Text of Obama's Inaugural Address



Text of President Barack Obama's inaugural address on Tuesday, as

prepared for delivery and released by the Presidential Inaugural



OBAMA: My fellow citizens:


I stand here today humbled by the task before us, grateful for the

trust you have bestowed, mindful of the sacrifices borne by our

ancestors. I thank President Bush for his service to our nation, as well

as the generosity and cooperation he has shown throughout this



Forty-four Americans have now taken the presidential oath. The words

have been spoken during rising tides of prosperity and the still waters

of peace. Yet, every so often the oath is taken amidst gathering clouds

and raging storms. At these moments, America has carried on not

simply because of the skill or vision of those in high office, but because

we the people have remained faithful to the ideals of our forebears,

and true to our founding documents.


So it has been. So it must be with this generation of Americans.

That we are in the midst of crisis is now well understood. Our nation is

at war, against a far-reaching network of violence and hatred. Our

economy is badly weakened, a consequence of greed and

irresponsibility on the part of some, but also our collective failure to

make hard choices and prepare the nation for a new age. Homes have

been lost; jobs shed; businesses shuttered. Our health care is too

costly; our schools fail too many; and each day brings further evidence

that the ways we use energy strengthen our adversaries and threaten

our planet.


These are the indicators of crisis, subject to data and statistics. Less

measurable but no less profound is a sapping of confidence across our

land a nagging fear that America's decline is inevitable, and that the

next generation must lower its sights.


Today I say to you that the challenges we face are real. They are

serious and they are many. They will not be met easily or in a short

span of time. But know this, America they will be met.

On this day, we gather because we have chosen hope over fear, unity

of purpose over conflict and discord.


On this day, we come to proclaim an end to the petty grievances and

false promises, the recriminations and worn out dogmas, that for far

too long have strangled our politics.

We remain a young nation, but in the words of scripture, the time has

come to set aside childish things. The time has come to reaffirm our

enduring spirit; to choose our better history; to carry forward that

precious gift, that noble idea, passed on from generation to

generation: the God-given promise that all are equal, all are free and

all deserve a chance to pursue their full measure of happiness.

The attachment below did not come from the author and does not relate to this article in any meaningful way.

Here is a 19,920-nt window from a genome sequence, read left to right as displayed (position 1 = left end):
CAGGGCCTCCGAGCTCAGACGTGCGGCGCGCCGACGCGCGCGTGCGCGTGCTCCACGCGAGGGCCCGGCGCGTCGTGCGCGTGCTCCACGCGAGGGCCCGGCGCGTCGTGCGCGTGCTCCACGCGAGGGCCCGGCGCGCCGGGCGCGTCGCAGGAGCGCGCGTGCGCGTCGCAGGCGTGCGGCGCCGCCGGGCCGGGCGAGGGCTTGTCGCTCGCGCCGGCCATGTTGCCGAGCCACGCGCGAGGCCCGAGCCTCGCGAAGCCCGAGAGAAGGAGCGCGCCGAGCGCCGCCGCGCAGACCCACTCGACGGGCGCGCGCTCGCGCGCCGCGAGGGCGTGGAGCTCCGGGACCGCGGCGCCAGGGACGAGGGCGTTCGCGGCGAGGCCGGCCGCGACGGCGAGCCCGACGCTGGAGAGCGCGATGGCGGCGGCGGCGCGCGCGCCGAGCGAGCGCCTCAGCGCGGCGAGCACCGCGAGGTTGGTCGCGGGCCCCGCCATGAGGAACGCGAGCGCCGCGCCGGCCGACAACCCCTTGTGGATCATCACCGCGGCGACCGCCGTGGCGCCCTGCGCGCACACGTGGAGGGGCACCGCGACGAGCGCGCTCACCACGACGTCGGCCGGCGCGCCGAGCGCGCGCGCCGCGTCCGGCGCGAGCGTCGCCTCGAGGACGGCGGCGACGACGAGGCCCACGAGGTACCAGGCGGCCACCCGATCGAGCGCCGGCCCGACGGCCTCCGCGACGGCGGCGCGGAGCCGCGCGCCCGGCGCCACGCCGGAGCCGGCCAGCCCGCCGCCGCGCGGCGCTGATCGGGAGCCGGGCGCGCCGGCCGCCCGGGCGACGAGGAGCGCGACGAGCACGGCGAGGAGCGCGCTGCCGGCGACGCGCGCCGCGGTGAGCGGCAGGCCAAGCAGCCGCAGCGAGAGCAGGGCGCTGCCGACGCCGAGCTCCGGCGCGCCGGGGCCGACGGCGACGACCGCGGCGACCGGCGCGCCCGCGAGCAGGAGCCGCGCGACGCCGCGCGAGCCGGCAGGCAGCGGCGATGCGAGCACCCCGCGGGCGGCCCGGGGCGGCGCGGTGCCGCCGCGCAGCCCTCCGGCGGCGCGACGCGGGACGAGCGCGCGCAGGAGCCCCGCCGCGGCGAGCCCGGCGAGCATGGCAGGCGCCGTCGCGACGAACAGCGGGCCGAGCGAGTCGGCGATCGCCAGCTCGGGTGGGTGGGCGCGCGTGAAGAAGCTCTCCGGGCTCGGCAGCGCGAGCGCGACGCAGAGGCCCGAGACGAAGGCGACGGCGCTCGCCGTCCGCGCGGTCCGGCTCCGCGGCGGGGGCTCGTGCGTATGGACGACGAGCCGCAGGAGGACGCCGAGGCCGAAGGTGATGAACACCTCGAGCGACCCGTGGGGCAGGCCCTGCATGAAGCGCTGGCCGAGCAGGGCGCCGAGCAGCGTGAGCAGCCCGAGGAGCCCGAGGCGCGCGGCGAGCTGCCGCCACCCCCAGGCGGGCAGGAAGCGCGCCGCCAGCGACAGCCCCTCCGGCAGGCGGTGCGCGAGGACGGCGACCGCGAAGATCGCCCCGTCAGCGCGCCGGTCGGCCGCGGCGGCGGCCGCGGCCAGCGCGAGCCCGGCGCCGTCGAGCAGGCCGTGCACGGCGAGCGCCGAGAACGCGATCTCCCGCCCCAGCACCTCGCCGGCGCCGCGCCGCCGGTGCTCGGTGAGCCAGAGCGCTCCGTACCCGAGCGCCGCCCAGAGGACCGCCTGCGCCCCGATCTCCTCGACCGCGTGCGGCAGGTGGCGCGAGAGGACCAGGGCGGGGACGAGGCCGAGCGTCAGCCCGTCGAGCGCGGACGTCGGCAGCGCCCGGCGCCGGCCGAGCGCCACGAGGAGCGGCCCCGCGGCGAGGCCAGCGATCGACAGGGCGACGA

In reaffirming the greatness of our nation, we understand that

greatness is never a given. It must be earned. Our journey has never

been one of shortcuts or settling for less. It has not been the path for

the faint-hearted for those who prefer leisure over work, or seek

only the pleasures of riches and fame. Rather, it has been the risk-

takers, the doers, the makers of things some celebrated but more

often men and women obscure in their labor, who have carried us up

the long, rugged path towards prosperity and freedom.


For us, they packed up their few worldly possessions and traveled

across oceans in search of a new life.


For us, they toiled in sweatshops and settled the West; endured the

lash of the whip and plowed the hard earth.


For us, they fought and died, in places like Concord and Gettysburg;

Normandy and Khe Sahn.


Time and again these men and women struggled and sacrificed and

worked till their hands were raw so that we might live a better life.

They saw America as bigger than the sum of our individual ambitions;

greater than all the differences of birth or wealth or faction.

This is the journey we continue today. We remain the most

prosperous, powerful nation on Earth. Our workers are no less

productive than when this crisis began. Our minds are no less

inventive, our goods and services no less needed than they were last

week or last month or last year. Our capacity remains undiminished.

But our time of standing pat, of protecting narrow interests and

putting off unpleasant decisions that time has surely passed.

Starting today, we must pick ourselves up, dust ourselves off, and

begin again the work of remaking America.


For everywhere we look, there is work to be done. The state of the

economy calls for action, bold and swift, and we will act not only to